Major Changes to Retirement Laws - The Ground is Shifting Beneath Your FeetSubmitted by InFocus Financial Advisors, Inc. on January 3rd, 2020
Earlier this year, the House of Representatives voted 417-3 to pass the SECURE Act, formally known as the Setting Up Every Community for Retirement Enhancement Act. A similar measure had been stalled in the Senate until this week. At the last minute, this piece of legislation was attached to the spending appropriations bill which was passed by the Senate to avoid a government shutdown on Thursday. While there will be much more on the exact details of this bill later, this legislation will be the most significant piece of law to affect the retirement landscape in the last 20 years. It will take effect starting January 1, 2020.
For our clients and those who are retired, there is some good news. If you turn 70.5 in 2020 or later, your RMD’s (Required Minimum Distributions) will be pushed back until age 72. No more figuring out the 70.5 half birthday date. 72 is much clearer and pushes those distributions back further. A major planning opportunity will be given more time to be taken advantage of, Roth IRA conversions. This will only affect you if you are not currently subject to RMD’s. One of the new planning items we will also have available, is the lifting of a maximum age for Traditional IRA contributions. Previously, you could not contribute into a Traditional IRA if you were over 70.5. This lifts the age cap on that as many individuals continue to work part time jobs into their 70s. Another planning item available, is that QCD’s (Qualified Charitable Distributions) appear to still be eligible at age 70.5. So, even though you may not be subject to RMD’s you may realize a greater tax benefit via direct charitable giving from your IRA rather than itemizing those deductions.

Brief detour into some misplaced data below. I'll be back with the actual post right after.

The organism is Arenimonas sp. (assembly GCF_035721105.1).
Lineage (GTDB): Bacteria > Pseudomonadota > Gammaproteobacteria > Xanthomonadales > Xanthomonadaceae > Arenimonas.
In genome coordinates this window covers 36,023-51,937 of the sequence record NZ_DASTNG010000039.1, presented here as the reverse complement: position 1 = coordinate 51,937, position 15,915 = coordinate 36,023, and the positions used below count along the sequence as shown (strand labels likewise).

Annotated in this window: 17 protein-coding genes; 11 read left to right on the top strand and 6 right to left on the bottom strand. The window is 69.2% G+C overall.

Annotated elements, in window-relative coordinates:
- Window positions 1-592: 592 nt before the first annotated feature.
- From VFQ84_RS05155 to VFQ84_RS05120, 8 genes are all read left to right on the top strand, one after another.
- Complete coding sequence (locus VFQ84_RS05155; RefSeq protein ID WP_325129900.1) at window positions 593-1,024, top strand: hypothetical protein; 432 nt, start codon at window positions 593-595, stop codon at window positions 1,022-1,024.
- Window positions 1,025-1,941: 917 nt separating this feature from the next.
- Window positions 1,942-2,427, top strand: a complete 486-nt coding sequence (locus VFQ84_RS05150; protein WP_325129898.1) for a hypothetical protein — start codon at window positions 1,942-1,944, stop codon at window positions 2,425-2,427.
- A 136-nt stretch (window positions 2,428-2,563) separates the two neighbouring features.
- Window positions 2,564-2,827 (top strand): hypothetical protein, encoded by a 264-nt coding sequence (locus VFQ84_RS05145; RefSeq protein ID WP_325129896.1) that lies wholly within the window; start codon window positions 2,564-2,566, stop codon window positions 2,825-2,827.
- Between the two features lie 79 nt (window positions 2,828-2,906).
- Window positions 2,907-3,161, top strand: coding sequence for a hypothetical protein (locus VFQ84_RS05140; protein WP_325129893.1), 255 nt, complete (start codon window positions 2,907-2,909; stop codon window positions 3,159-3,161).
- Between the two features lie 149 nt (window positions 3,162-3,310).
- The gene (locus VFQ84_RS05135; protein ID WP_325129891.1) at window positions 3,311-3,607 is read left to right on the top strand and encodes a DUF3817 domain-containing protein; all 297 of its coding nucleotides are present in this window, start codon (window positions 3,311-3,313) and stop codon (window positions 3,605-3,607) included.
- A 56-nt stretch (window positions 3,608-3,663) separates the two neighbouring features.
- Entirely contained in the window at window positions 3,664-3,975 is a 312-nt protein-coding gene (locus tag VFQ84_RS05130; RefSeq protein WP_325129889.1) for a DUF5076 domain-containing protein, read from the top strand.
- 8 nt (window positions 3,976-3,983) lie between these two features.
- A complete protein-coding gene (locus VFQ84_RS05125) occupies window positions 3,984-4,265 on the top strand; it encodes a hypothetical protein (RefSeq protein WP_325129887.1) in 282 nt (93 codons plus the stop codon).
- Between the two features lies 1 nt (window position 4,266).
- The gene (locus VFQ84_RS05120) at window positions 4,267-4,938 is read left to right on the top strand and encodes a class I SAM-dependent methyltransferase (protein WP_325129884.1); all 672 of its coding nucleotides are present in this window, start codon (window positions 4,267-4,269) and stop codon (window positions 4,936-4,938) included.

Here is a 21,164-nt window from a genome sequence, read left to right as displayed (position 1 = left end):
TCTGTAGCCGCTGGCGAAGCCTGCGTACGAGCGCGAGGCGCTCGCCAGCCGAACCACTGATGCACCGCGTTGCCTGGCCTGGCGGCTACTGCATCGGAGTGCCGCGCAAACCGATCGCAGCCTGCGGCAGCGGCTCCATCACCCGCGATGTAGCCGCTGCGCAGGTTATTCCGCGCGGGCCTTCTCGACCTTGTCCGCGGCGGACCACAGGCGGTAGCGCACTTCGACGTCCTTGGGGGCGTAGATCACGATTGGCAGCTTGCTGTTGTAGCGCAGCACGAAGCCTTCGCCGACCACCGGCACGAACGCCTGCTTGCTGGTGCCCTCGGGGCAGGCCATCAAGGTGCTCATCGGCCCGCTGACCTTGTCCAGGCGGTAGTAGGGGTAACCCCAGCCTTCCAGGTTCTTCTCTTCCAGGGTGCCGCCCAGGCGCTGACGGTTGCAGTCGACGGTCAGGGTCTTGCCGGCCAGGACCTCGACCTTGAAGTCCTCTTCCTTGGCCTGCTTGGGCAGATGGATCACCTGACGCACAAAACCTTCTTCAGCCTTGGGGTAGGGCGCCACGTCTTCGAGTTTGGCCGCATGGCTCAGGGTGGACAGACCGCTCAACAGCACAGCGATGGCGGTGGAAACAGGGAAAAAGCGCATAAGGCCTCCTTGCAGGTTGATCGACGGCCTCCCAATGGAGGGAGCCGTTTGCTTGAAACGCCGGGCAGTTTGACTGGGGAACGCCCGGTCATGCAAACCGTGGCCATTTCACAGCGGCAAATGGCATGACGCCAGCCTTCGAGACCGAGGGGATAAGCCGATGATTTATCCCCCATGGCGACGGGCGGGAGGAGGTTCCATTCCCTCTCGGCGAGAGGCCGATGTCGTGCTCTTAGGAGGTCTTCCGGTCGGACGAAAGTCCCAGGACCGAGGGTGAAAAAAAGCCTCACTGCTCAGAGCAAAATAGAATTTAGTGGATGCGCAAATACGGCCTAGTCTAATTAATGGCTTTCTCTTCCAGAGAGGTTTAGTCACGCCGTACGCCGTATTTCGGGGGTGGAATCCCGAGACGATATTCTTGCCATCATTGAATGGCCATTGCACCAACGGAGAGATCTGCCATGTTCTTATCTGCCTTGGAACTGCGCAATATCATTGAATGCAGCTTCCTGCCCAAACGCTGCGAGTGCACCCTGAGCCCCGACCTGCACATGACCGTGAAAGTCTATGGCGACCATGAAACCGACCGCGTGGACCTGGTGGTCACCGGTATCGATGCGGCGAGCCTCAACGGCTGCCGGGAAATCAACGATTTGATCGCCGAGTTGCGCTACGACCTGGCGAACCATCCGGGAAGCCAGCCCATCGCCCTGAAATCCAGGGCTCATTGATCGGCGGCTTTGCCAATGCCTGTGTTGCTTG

The other major change is regarding the beneficiaries of Traditional IRA’s and other pre-tax retirement plans. The SECURE act will eliminate the “stretch option” for beneficiaries other than your spouse, such as your children. The “stretch option” allowed children or other non-spouse beneficiaries to take required distributions over their lifetimes and minimize the taxes paid. The distribution requirement for a non-spouse or non-exempt beneficiary will now have to be distributed at the end of 10 years once inherited. This is extremely significant as the tax impact may be severe for some by shortening the mandatory distribution period to 10 years. Current stretch beneficiaries will not be affected but will apply to every new beneficiary starting January 1, 2020. Some exceptions to this new rule are: Surviving spouses, disabled beneficiaries, chronically ill beneficiaries, beneficiaries that are not more than 10 years younger than the owner and minor children. This will also apply to all Traditional IRA’s, 401(k)’s, 403(b)’s and other pre-tax defined contribution plans. There are a few exceptions to these plans, and you should check with your tax advisor if you are subject.
There are a few other changes regarding 529 plans and small-business retirement plans that are aimed at helping those with student loans and small businesses establish retirement plans. That may be covered in another article once we have the final details on this legislation. We think that while this will require many to re-visit planning already done, there are new opportunities for those who are retired or soon to be retired. You should at a minimum be reviewing your estate plan and named beneficiaries with your professional team.